Here’s why it’s important: Sawers and Dillet point out that “Zenly shows no signs of stagnation, and if it does, it looks like it has the potential to be one of Snap’s most valuable assets if it just knew how to turn it into a money machine. . ” As you will see in their story, it turns out the shutdown could be because Snap was playing defense, not just insulting.
Let’s talk about party rounds
I found out about an age-old debate this week on Equity Wednesday and TechCrunch +: party round! The upside is clear: With more investors on their cap, startups have more ways to distribute, introduce, and advise throughout their lifecycle.
Cons are more complicated. Are round-trip investments as useful as capital from less committed sources? Are there too many cooks in the kitchen? Is it a negative signal that this startup has to raise from dozens of people instead of a highly qualified partner?
In my storyI interviewed three people from all different seats at the venture table, from the lead product engineer to unbundle these processes, to the startup round in the party, to an investor that Their job is to cooperate (and sometimes compete with) the excitement of the angels interested in these rings.
Here’s what’s important: I love when debates really make a difference, and in this case, they did. It appears that the definition of a round has changed over the years, partly in response to the many dynamics that arise when there are no specific key investors in the funding round.
I’m testing a new section in Startups Weekly, where each week we follow an old story or trend to see what has changed since our first glance. This week, I worked with Abe Othman, the brains behind the data science at AngelList Venture — including its $25 million Quant Fund. In December 2021, I broke the news of the startup’s brand new fundThis is an investment vehicle with the hope of bringing in US$250,000 for over 100 companies.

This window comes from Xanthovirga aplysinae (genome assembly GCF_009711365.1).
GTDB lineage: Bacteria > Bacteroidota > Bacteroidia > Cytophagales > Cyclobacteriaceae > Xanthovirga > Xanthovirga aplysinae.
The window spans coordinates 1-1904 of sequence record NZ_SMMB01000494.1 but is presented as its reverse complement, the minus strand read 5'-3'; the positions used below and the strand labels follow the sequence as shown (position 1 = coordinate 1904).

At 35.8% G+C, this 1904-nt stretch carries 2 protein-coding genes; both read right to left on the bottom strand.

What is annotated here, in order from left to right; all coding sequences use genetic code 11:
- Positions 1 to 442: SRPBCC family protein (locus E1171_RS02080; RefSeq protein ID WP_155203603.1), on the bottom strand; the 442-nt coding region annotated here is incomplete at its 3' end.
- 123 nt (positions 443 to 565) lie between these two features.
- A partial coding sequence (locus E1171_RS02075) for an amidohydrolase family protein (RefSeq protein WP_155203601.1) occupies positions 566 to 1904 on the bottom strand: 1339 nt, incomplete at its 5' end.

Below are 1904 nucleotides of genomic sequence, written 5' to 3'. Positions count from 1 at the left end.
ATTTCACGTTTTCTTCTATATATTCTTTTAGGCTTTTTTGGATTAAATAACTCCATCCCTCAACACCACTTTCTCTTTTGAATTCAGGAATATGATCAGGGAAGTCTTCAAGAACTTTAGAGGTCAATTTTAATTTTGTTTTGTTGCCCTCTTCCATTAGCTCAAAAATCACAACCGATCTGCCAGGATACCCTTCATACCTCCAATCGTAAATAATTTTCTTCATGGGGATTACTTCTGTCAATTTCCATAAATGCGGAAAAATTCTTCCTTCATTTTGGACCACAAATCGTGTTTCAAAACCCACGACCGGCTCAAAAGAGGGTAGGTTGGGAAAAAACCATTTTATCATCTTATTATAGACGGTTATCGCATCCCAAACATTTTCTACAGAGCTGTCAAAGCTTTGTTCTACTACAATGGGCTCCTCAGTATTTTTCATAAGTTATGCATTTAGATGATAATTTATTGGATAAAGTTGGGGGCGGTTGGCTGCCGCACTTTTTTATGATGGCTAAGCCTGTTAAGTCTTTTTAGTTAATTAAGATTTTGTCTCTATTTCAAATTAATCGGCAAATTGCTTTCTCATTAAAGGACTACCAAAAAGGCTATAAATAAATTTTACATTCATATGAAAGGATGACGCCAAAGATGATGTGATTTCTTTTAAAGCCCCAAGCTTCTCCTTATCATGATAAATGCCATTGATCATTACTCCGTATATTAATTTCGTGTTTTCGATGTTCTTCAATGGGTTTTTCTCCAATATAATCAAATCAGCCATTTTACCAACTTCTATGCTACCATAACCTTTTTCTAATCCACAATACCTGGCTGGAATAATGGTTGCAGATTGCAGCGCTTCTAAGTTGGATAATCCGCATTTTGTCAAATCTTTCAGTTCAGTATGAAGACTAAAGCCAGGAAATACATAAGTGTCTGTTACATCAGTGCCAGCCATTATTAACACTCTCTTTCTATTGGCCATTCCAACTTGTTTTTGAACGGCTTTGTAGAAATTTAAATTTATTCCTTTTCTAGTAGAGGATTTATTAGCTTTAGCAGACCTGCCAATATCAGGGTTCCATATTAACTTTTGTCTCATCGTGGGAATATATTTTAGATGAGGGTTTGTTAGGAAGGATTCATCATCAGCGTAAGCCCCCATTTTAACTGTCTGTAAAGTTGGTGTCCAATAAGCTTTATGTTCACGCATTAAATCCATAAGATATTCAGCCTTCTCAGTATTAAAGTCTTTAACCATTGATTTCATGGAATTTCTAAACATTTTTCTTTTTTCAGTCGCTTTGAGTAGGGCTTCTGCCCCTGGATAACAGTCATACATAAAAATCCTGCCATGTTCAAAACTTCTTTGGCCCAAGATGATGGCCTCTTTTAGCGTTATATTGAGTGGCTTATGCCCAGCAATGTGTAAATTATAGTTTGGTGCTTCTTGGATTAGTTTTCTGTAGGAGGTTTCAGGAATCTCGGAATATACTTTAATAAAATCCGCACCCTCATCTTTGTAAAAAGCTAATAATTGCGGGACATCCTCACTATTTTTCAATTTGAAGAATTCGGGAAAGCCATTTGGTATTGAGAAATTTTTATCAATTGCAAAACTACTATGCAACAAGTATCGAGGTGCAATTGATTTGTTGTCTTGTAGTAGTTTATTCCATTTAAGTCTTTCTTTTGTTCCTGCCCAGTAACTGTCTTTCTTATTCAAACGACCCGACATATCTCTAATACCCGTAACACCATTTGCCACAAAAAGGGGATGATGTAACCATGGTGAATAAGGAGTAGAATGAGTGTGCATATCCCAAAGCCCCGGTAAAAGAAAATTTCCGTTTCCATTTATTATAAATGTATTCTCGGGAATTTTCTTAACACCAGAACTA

The fund’s big twist is its approach to using quantitative factors to decide which startups to invest in. I then reported that his team tracks the pace of hiring demand for a startup, looking at the number of job applications a company receives in a particular company over a period of time. This signal eliminates factors such as investor bias, founders’ networks, and even mispricing.
Here’s what’s new: The fund has deployed about $6 million, about a third of the fund, across 530 startups since December, with more than 35 larger checks into high-signaling startups. Othman says that the fund’s larger outflows are going to women and minority founders as a higher percentage of the total portfolio structure than venture capital in general. Othman estimates that their portfolio is close to 20% women.
“As you know, we intentionally practice venture capital in a different way… our largest portfolio allocation is for founders who write in response to cold outreach emails, this requires quite a bit of trust on their part,” he added. It aligns with what he said last year, when he described the company’s cold, dry email approach as “less rival” than other funds out in the market.
Wait for it. See it? Yes, I’m happy too. And while we’re on the topic of home management, some other notes:
- Listen to TechCrunch podcasts, including crypto-focused program made by Chain Reactionand Founder-focused program run by Found. TechCrunch Podcast also continues to entertain me, so pay attention to all the good shows they are putting on.
- Remember that TechCrunch Live is a brand new platform, and we’ve made it even easier to sign up for pitching practices. Investors (and my inbox) can attest to the importance of brevity, tact, and clarity in pitches, so it’s great to see that. Startups can now apply any day, any time to Ultimate Practice by complete this form.
- TechCrunch Live is coming to Minneapolis. On September 7, come meet the TechCrunch team as we interview the best and brightest in the city. Minneapolis is among the top Midwest cities to start a company – and you’ll soon find out why!
- Keep mining for a chance at TC Session: Cryptocurrency, this November in Miami. Yes, you heard it right, we’re going to Miami.
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And just like that, another week will end. This is a strange thing. I met one of the most famous actors in the world, went viral on Twitter, and ate amazing pasta at Che Fico. This newsletter feels more and more like a weekly diary entry about the strange world we’re all in, the half-stream of consciousness and all. Thank you for reading along, and enjoy the long weekend.